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Fasting New Muslims

The Fiqh of Fasting: Prohibited Fasts – Part 5

The true meaning of worship is achieved through the true submission and obedience to Allah’s commands. This is very obvious here, but how?؟

When it is obligatory to fast, Muslims hasten to obey Allah through observing it. Also, when it is forbidden to fast, they do not. This article highlights those days on which fasting is prohibited.

When it is obligatory to fast, Muslims hasten to obey Allah through observing it. Also, when it is forbidden to fast, they do not.

What are the days on which fasting is prohibited?

1. Eid al-Fitr (festival of fast-breaking)

This festival marks the end of Ramadan and based on proofs from the Sunnah, it lasts only for the first day of Shawwal, the 10th month in the lunar calendar. Traditionally, it can last for up to three days.

2. Eid al-Ad-ha (festival of sacrifice)

This is the Muslims’ second festival that marks the end of the most important pillar of the pilgrimage to Makka (mecca), namely, standing on Arafat. It lasts only for the 10th day of Dhul-Hijjah, the 12th month in the lunar calendar. Usually, it can last for up to four days. The three days that follow the first day of the festival will be discussed below.

Scholars unanimously agree on the prohibition of fasting on those two days, that is, Eid al-Fitr and Eid al-Ad-ha. Moreover, celebrating on these two days is an act of worship as long as acts of disobedience are avoided. This is supported by the proof from the Sunnah:

Abu Sa’id Al-Khudri (RAA) narrated. ‘The Messenger of Allah (ﷺ) has prohibited fasting on two days; the Day of Fitr (breaking the fast of Ramadan) and on the Day of sacrifice (‘Eid al-Ad-ha).’ (Al-Bukhari and Muslim)

3. The days of Tashriq

These are the 11th, 12th and 13th days of Dhul-Hijjah. It is also prohibited to fast on these days except for the pilgrim who cannot offer a sacrifice.

‘A’isha and lbn ‘Umar (RAA) narrated, ‘Nobody was allowed to fast on the days of Tashriq except for those, who could not afford the Hadi (sacrifice).’ (Al-Bukhari)

Nubaishah Al-Hudhali (RAA) narrated that The Messenger of Allah (ﷺ) said:

“The days of Tashriq (the three days following ‘Idul Ad-ha, i.e. 11th , 12th and 13th of Dhul Hijjah) are days of eating, drinking and remembering (dhikr) of Allah, the Most Great and Glorious.” (Sahih Muslim)

4. The day of doubt

This is the 30th day of Sha’ban, the 8th month in the lunar calendar.

On the 29th night of Sha’ban, it is sometimes impossible or to see the new moon. This makes people doubt the beginning of Ramadan and whether the following day is the 30th of Sha’ban or the first day of Ramadan. That’s why it is called “the day of doubt”.

According to the opinion of the majority of scholars, Muslims are allowed to fast only if the sight of the new moon is proven.

Scholars differ on whether fasting on this day is reprehensible or prohibited. The preferred opinion is that it is prohibited to fast on the day of doubt. This is in agreement with the meaning of the following hadith:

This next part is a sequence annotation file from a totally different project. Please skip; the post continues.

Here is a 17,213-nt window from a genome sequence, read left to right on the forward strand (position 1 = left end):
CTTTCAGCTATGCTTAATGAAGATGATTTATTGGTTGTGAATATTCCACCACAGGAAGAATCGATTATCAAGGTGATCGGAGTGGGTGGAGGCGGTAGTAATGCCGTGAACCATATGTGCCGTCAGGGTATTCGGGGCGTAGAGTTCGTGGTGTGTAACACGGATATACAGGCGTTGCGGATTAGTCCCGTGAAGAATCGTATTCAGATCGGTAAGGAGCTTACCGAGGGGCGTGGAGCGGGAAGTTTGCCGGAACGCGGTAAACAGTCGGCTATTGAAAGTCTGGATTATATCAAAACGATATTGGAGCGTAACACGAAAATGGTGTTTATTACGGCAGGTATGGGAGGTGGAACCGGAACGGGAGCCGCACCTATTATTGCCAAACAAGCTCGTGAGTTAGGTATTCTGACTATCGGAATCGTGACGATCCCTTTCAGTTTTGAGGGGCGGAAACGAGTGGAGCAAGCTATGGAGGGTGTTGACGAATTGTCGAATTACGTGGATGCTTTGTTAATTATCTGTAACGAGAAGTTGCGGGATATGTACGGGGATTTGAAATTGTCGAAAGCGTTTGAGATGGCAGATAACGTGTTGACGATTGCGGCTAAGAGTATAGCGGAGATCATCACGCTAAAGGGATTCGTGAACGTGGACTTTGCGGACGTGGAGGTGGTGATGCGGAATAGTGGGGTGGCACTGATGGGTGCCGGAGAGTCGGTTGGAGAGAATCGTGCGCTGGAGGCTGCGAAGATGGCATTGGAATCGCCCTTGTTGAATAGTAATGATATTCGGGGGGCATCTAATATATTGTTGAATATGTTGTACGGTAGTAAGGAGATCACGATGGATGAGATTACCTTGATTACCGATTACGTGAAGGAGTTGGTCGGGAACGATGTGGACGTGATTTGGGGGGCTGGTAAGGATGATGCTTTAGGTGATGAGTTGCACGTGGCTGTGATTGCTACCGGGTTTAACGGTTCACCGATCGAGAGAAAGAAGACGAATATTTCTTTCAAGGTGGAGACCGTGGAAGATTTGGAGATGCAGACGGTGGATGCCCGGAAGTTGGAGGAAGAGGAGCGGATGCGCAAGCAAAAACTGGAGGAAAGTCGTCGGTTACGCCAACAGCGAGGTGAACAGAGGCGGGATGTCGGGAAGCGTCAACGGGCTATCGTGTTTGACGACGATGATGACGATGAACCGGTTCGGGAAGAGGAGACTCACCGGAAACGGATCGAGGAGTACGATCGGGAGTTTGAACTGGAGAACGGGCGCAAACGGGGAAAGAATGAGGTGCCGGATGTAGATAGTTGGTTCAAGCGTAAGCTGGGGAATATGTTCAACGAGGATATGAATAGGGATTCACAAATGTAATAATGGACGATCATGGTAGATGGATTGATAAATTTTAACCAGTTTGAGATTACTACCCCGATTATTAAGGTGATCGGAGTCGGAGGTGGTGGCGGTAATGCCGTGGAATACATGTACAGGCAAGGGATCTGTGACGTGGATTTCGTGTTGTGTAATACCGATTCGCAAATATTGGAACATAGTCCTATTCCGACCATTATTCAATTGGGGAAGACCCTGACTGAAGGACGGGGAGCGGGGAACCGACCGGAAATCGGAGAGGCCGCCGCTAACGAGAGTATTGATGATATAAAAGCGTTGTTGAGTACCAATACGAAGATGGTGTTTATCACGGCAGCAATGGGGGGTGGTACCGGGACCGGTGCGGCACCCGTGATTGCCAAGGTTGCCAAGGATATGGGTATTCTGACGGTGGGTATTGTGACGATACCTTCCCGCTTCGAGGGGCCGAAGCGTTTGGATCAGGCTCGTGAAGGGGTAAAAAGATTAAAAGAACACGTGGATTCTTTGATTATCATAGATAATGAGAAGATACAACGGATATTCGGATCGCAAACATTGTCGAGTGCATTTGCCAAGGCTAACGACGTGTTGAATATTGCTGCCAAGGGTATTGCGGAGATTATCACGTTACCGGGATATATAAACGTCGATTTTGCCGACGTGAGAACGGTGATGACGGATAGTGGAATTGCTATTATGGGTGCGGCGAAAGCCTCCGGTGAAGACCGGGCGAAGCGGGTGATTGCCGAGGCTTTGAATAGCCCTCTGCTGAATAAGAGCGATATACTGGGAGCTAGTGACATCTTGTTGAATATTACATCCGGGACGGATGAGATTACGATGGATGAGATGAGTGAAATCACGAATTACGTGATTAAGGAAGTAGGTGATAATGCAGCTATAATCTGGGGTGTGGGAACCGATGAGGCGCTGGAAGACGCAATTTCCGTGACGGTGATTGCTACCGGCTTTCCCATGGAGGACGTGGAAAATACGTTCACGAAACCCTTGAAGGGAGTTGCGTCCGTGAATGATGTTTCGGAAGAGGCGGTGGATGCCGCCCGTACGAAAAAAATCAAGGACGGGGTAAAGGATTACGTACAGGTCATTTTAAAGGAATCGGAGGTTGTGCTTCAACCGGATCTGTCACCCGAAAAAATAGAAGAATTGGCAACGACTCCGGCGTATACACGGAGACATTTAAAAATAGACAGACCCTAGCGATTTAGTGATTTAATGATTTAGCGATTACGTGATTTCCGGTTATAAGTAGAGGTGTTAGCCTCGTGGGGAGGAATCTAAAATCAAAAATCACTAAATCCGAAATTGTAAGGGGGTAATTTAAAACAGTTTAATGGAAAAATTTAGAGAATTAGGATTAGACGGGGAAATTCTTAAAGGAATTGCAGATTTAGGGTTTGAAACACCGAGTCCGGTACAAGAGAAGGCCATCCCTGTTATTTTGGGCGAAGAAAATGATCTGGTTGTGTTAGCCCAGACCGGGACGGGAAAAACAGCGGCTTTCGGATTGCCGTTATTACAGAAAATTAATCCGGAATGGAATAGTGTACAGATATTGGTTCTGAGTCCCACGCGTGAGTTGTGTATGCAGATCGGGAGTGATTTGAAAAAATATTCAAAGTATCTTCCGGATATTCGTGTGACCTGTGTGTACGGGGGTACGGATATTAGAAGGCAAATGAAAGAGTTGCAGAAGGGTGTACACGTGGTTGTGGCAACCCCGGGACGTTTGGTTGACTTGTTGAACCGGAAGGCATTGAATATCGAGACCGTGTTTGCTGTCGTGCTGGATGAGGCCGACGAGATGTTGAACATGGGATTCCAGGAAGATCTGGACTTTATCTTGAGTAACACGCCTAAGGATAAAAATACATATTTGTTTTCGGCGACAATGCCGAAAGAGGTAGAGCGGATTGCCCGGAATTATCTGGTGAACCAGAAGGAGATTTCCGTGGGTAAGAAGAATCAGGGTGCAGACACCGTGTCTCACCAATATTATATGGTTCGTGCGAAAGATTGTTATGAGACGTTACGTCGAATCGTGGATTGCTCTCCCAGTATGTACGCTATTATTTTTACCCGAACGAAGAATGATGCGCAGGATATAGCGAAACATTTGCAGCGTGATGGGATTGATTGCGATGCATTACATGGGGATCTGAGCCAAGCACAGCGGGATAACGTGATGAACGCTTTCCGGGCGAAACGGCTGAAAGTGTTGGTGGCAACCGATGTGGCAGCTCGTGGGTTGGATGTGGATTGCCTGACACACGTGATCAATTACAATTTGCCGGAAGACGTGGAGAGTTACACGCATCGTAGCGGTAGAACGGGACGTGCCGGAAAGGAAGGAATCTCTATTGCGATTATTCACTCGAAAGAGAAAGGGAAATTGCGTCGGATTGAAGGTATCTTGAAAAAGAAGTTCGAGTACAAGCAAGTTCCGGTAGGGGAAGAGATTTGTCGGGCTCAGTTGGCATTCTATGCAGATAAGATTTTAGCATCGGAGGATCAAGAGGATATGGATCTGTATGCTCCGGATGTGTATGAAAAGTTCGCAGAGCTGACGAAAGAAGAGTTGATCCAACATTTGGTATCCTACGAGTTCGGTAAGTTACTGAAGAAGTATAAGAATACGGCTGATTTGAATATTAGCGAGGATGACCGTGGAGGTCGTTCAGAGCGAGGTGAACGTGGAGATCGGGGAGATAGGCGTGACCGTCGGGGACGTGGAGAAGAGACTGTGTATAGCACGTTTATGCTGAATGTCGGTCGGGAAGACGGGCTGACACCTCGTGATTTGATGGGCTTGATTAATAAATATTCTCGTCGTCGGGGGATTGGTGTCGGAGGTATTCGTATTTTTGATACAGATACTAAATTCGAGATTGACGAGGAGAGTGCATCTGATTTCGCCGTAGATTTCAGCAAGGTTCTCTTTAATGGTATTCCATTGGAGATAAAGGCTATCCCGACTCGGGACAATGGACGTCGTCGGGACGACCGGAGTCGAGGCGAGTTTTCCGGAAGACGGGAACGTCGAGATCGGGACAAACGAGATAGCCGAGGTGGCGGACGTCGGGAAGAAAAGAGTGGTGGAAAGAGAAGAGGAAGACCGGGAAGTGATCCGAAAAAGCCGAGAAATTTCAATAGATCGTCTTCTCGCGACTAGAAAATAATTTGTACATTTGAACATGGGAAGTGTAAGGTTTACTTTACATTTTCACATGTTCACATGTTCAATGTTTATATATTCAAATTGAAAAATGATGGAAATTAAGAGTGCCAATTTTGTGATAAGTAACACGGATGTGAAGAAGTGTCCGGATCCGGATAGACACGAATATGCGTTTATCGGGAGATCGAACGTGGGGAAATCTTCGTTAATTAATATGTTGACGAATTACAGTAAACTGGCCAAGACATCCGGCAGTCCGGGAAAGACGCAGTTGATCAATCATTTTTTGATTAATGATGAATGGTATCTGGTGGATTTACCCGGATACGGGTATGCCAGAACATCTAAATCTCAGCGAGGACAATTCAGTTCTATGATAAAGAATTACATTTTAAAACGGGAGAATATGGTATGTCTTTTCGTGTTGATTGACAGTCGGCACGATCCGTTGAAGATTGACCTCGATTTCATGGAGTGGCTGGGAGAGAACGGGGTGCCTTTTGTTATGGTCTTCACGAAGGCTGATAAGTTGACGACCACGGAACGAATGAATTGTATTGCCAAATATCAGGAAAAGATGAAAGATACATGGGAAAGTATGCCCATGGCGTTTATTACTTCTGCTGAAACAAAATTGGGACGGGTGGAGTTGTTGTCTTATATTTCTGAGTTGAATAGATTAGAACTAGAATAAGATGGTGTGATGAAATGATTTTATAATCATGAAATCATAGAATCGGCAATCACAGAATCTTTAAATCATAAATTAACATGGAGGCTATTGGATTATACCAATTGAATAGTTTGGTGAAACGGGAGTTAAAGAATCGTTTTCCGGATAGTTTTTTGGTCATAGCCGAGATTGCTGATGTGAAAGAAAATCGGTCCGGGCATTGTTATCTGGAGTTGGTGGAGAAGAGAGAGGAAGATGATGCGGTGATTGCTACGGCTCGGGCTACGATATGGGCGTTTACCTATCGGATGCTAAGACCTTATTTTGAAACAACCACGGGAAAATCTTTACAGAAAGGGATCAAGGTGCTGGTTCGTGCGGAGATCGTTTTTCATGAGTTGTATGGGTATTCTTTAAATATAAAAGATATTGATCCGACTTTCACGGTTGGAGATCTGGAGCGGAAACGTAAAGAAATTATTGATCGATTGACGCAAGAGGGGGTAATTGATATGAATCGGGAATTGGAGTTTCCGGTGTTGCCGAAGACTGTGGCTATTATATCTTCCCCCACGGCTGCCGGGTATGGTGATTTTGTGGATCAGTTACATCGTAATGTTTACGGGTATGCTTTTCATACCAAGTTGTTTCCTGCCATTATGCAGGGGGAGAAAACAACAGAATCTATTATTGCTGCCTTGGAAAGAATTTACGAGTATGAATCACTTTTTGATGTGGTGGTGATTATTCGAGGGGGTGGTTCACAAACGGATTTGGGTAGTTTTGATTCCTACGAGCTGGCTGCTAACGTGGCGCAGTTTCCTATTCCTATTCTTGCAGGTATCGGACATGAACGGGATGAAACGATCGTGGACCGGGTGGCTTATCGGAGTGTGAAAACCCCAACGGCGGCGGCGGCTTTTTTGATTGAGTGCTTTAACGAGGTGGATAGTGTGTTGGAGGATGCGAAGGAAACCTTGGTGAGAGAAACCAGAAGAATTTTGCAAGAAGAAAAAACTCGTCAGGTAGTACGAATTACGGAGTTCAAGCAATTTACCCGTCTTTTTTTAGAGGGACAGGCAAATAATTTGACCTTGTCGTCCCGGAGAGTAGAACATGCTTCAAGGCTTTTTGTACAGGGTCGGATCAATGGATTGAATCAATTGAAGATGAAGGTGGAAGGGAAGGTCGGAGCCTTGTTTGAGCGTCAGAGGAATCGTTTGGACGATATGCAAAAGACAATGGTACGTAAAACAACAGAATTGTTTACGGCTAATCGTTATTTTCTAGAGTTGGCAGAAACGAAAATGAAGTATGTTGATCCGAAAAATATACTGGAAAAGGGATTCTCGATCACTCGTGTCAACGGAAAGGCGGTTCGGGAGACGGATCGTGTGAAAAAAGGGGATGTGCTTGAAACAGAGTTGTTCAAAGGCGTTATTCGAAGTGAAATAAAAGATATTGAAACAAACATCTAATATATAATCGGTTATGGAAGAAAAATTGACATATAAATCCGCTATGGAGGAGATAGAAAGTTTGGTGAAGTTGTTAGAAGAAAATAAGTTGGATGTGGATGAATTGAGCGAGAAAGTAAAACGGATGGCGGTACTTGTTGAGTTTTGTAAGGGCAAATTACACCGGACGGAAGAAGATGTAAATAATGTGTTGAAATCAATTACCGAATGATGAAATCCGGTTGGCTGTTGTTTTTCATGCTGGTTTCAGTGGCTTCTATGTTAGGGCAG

‘Ammar ibn Yasir said: “Whoever fasts on the day concerning which there is doubt has disobeyed Abul-Qasim (Prophet Muhammad, peace and blessings of Allaah be upon him).” Al-Bukhary related this Hadith as Mu’allaq1  (Suspended).

However, fasting on this day is only allowed if it happens to be on the usual days a person usually fasts. For example, the person observing fasting on Mondays and Thursdays is allowed to fast on the day of doubt if it happens to be on Monday or Thursday.


1: Mu’allaq Hadith is a hadith in which one or more narrators is removed from the beginning of the isnad i.e the chain of narration. Scholars consider Mu’allaq hadiths found in Sahih Al-Bukhary to be authentic.

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Fasting New Muslims

Legal Excuses for Breaking the Fast

If fasting causes any harm to the person or he or she is unable to observe it, this can be a legal excuse that allows him or her to break the fast. There are a lot of excuses; however, this article will discuss the most common issues, i.e. illness, old age, pregnancy and breast-feeding.

Illnesses are temporary or chronic. Temporary illnesses may cause a person to break their fast. In this case, they must make up the missed days after they recuperate. As for chronic illnesses, there will be no chance to make up the missed days. This raises the following questions:

What is the legal ruling regarding an old man or woman who cannot fast or make up the missed days?

What if the person suffers from a chronic disease such as diabetes or kidney failure?

But one among you who is sick or is on a journey shall then fast the same number of other days.

To answer these questions, let us first look at the interpretations of the following ʾaya (verse of the Qurʾan): Allah says:

“It is for a specified number of days. But one among you who is sick or is on a journey shall then fast the same number of other days. Yet for those who are (yuṭīqūnahu) (hardly) able to endure it, and do not fast, the redemption for each day, is feeding an indigent person “instead”.” (Quran 2:184)

Ibn ʿAbbas’s opinion

Ibn ʿAbbās (may Allah be pleased with him and his father) holds the opinion that the word yuṭiqunahu means that if a person finds it very difficult to fast or cannot fast, they should break their fast and feed an indigent person instead.

The majority of the Companions’ Opinion